11. Regarding the first issue, the Applicant acknowledges in her supporting affidavit that the Respondent inherited land parcel L.R No Kericho/Kapsaos/175 from his late father Kipsoi Kirui and to the best of her knowledge the Respondent has not taken out letters of administration in respect of the said Kipsoi Kirui’s estate. Among her list of documents is a caution which clearly indicates that the suit property is still registered in the name of Kipsoi Kirui. Consequently, it is my finding that even though the Respondent has beneficial interest in the suit property by virtue of the fact that he is the heir to his father’s estate, he does not as yet have title to the said property.
12. On the second issue, it is common ground that the Respondent established his matrimonial home with the Applicant on the suit property. Both the applicant and the Respondent have attached copies of photographs of houses on the suit property with each of them accusing the other of having demolished the houses. It is therefore not in dispute that despite the fact the property is not registered in the respondent’s name they have been living on it as a family.
13. Lastly, in view of the above findings, can the court grant an injunction to restrain the Respondent from evicting the applicant from the suit property? There are both legal and practical challenges to the granting of the orders sought by the applicant. First, from a legal point of view the court cannot issue an injunction against a party who is not the registered proprietor of the suit property as the court does not issue orders in vain. Secondly, the applicant has in her own affidavit stated that her house and her son’s house have been demolished which means she is no longer living on the suit property so the issue of her eviction does not arise. Her other complaints about alienating or selling the suit property face the same challenge alluded to above as the Respondent cannot be restrained from selling, alienating or transferring that which he does not legally own.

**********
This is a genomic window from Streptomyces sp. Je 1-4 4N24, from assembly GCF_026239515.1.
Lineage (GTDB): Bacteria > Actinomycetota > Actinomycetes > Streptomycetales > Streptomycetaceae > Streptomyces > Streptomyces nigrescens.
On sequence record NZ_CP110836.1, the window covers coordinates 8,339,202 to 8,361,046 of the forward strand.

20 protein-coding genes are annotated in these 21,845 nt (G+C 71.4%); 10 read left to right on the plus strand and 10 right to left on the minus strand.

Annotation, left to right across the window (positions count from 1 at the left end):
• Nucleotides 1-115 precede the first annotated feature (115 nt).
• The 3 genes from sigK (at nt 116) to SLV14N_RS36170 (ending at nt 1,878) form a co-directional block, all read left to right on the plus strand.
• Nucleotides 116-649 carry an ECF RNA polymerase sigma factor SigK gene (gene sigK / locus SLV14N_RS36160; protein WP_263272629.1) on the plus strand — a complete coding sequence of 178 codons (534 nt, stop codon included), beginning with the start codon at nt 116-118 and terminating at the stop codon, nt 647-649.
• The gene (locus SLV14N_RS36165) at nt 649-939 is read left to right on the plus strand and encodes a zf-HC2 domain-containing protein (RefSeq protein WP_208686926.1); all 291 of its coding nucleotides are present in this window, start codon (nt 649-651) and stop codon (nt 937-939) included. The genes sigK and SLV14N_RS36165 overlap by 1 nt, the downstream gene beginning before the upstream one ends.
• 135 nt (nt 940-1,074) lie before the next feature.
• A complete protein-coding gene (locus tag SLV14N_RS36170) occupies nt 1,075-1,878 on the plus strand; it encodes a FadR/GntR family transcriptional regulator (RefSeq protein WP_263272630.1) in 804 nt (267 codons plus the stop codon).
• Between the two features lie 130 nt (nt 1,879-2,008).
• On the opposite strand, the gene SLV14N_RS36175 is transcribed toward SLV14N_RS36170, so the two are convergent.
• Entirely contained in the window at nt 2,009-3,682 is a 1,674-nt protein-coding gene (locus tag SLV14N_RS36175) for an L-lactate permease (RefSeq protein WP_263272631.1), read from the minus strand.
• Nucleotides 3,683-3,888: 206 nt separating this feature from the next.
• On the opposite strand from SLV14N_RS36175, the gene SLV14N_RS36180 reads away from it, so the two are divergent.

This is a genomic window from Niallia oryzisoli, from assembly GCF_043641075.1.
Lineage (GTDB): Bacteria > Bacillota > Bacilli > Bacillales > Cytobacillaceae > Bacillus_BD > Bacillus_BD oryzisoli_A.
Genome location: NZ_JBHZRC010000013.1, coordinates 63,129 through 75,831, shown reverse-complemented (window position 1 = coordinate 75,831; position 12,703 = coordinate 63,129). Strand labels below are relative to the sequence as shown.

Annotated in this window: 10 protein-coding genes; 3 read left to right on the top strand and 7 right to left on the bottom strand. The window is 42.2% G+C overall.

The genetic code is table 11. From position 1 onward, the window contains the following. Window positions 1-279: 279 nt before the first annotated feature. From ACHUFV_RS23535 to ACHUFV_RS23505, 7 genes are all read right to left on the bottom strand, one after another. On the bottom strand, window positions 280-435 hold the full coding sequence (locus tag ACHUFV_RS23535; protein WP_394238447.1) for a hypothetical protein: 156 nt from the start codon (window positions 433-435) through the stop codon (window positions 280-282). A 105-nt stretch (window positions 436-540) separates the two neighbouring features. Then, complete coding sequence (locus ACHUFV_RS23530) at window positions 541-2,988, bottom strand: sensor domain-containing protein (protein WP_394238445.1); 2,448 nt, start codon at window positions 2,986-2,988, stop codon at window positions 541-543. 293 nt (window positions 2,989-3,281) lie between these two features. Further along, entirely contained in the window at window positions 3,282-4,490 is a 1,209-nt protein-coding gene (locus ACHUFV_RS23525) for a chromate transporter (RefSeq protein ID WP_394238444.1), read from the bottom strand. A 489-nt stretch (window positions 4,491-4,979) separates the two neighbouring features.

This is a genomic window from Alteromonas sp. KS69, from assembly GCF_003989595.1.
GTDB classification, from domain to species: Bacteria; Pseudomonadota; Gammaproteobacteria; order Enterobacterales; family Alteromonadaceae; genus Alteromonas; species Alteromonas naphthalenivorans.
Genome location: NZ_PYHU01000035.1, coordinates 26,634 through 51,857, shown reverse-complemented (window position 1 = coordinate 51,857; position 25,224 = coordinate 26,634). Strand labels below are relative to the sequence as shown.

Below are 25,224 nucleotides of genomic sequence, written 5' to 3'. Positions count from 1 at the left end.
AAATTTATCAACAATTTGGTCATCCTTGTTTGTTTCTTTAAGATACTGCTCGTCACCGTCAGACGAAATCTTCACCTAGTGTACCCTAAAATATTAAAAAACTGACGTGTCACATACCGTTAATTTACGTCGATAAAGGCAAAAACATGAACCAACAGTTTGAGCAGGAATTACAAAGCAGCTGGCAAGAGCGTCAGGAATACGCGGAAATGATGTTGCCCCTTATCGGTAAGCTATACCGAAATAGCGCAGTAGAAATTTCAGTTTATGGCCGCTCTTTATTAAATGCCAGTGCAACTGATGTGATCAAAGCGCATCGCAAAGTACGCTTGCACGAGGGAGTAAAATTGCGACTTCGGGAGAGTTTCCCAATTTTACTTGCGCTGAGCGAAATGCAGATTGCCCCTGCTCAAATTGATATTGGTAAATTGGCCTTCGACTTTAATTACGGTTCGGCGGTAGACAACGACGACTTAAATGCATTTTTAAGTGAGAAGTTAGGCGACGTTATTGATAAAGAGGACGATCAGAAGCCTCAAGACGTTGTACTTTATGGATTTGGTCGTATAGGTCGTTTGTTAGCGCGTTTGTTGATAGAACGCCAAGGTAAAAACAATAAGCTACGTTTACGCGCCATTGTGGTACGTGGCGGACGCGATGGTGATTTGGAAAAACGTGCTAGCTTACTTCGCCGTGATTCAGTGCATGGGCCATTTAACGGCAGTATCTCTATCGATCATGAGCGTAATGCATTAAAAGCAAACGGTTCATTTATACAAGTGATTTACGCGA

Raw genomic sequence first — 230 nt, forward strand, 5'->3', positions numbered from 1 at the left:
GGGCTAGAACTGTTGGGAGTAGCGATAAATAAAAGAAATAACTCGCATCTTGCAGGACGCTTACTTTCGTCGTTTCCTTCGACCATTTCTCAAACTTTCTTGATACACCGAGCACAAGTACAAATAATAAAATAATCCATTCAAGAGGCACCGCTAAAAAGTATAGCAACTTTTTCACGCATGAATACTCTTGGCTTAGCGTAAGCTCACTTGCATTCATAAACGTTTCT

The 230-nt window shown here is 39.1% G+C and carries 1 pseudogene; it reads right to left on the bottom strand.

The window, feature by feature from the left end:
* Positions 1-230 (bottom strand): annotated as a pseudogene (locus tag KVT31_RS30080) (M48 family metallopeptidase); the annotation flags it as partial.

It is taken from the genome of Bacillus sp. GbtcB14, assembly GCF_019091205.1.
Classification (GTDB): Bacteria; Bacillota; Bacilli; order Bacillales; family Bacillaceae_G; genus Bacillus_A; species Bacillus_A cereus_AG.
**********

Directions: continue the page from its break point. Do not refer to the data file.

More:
14. In the view of the foregoing, it is my finding that the application lacks merit and it is hereby dismissed.
15. This being a matter involving a couple, each party shall bear their own to costs.
Dated, signed and delivered at Kericho this 9th day of February, 2018.
J. M ONYANGO
In the presence of:
1. Mr. Nyadimo for Chemoiyai for the Applicant
2. No appearance for the Respondent
3. Court assistant - Rotich